The first of May, the day to commemorate the Haymarket Martyrs, and a welcome day off work. So what do we do? Head out to the country to look for somewhere nicer to live than Bogotá. We went west, out on 80th Street, and for the second time in a year and a half ended up in Subachoque. Subachoque would seem to be a slightly weird place – can anyone explain to me why there is a rusting hovercraft parked up on the side of the road in the middle of the Andes, about 2700m above sea level and a long way away from any sizeable water feature that could possibly require its employment? (Reminds me of that story when the police discovered a submarine being built in a warehouse in Bogotá.)
I've been told that it has a certain vibe that would suggest that ley lines cross there, that there are secret groups of hippies clandestinely cultivating free-range camomile and treating each other with respect, but the last time we went there all we found was an utterly fabulous pastry shop selling afternoon teas. After about an hour of driving around taking pictures of signs offering farms for sale, we stumbled across a board at the side of the road announcing a farm producing organic goat’s milk cheese. This, to mix a metaphor, was like a red rag to a bull, so after a few seconds of not-very-bullish indecision, we charged timidly in and pulled up in front of a farmhouse where a grey-haired man waved a friendly welcome to us. Jairo duly insisted we parked up and let him show us his place, and so began one of those encounters that leaves you open-mouthed at how great people can be sometimes without even trying.
Jairo and his partner Estella are in the process of cutting free from Bogotá. Six years ago they bought the land they are now on, about 8km outside Subachoque, and despite both of them being accountants, they decided to buy chickens, cows and goats and have a stab at the good live. They currently own a herd of 40 goats, half a dozen cows, and more "happy chickens" than you can shake a stick at (they're not quite "free-range" because they are still behind a wire enclosure, but they are much better off than the battery hens that produce most of the nation's eggs).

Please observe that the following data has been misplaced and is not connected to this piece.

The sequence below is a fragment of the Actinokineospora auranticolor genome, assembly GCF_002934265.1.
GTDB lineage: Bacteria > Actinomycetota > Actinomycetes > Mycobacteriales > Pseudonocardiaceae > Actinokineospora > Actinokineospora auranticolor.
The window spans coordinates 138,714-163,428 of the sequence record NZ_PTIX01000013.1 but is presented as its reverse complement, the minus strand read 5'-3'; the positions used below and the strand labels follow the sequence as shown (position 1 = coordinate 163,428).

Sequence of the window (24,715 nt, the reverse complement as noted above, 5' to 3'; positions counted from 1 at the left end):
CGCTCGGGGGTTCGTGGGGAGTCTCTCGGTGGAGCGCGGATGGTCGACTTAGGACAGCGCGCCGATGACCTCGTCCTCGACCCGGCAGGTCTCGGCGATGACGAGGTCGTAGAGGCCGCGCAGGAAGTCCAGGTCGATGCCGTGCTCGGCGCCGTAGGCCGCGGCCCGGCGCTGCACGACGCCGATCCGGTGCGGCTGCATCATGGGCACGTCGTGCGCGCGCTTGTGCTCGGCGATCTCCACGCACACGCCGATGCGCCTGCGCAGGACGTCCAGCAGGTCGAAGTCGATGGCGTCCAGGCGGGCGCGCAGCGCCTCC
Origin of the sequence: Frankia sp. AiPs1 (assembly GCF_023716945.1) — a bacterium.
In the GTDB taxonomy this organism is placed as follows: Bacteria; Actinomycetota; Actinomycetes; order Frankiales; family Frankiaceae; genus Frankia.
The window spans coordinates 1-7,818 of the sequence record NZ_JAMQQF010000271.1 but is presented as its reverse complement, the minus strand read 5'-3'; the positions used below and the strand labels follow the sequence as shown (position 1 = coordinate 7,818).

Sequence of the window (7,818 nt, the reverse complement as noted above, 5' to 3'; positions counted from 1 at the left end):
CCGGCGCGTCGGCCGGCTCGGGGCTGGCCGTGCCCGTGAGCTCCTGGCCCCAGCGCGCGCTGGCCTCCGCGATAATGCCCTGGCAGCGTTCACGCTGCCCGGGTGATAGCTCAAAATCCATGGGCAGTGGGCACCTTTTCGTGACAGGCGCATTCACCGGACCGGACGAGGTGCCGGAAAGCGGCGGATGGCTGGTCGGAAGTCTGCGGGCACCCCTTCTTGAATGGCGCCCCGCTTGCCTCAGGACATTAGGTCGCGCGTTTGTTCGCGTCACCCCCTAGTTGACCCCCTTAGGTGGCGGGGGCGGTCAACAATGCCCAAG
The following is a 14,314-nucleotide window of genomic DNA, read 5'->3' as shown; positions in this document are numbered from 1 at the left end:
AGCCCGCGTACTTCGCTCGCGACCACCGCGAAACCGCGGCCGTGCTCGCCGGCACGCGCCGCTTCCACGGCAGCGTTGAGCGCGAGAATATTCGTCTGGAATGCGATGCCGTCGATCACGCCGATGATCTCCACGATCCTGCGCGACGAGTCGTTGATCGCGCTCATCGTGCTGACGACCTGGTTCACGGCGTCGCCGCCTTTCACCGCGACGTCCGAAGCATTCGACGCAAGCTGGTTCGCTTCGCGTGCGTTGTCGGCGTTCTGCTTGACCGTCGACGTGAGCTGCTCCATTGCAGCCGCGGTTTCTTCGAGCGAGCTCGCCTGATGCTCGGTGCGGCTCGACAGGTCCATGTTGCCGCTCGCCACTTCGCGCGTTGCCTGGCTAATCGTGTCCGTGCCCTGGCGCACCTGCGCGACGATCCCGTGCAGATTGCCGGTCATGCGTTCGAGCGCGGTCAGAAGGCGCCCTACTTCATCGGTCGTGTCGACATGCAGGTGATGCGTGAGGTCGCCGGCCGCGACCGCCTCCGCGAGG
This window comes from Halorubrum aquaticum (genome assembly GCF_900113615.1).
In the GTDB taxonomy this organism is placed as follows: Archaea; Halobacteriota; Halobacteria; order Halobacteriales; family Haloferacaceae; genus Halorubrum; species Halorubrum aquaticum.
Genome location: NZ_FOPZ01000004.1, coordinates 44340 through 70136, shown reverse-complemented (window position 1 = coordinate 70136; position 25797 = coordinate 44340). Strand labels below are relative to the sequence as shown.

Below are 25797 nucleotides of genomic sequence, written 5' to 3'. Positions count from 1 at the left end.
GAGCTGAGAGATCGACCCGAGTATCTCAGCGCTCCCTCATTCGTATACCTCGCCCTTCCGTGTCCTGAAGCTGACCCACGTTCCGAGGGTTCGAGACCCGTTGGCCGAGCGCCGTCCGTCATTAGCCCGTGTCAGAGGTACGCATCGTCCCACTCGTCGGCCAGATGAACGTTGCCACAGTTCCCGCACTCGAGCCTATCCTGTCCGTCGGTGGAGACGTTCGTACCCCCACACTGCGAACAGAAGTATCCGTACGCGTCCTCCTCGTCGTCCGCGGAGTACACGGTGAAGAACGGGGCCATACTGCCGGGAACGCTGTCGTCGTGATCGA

|The goat major?|
|The goat minor?|
Jairo showed us round the entire farm (the goats looked like they’d all just been washed and shampooed, the place was so spic and span), with recycling of the animal excrement and urine for organic fertilizer, careful capturing of rain waters for irrigation, and barrier hedges to try to stop the neighbouring farms’ industrial products blowing onto his livestock. Then came the exciting bit.
We got back to the farmhouse and to find a taster board of his cheeses waiting for us. There was “Manchego” type semi-hard cheese, softer fresher cheeses, a feta-type cheese, and a tangy little round with a delightfully mouldy rind. All of them were great, although I asked him why the goat flavour that makes goat cheese so recognisable was not as prominent as I would have expected. The answer is simple. There’s not a huge cheese culture in Colombia (there’s a huge amount of cheese consumed every day, but mostly it is one of only a few varieties of fresh cheese and there’s rarely a local cheese that comes anywhere near “pungent” on the taste scale). People are not used to the sort of smelly cheeses that can get up and walk off your plate in Europe, so he needs to be careful and not make the taste too strong for new customers. Even at that, they are still the best locally produced cheeses I think I have ever tasted in Colombia, and I reckon we’ll be back to their farm just as soon as this batch runs out. The farm is called D'Natura, it's on the road out of Subachoque towards La Pradera, and next month they'll be opening their onsite restaurant. So if you are passing, don't think twice. Call in. And say we sent you.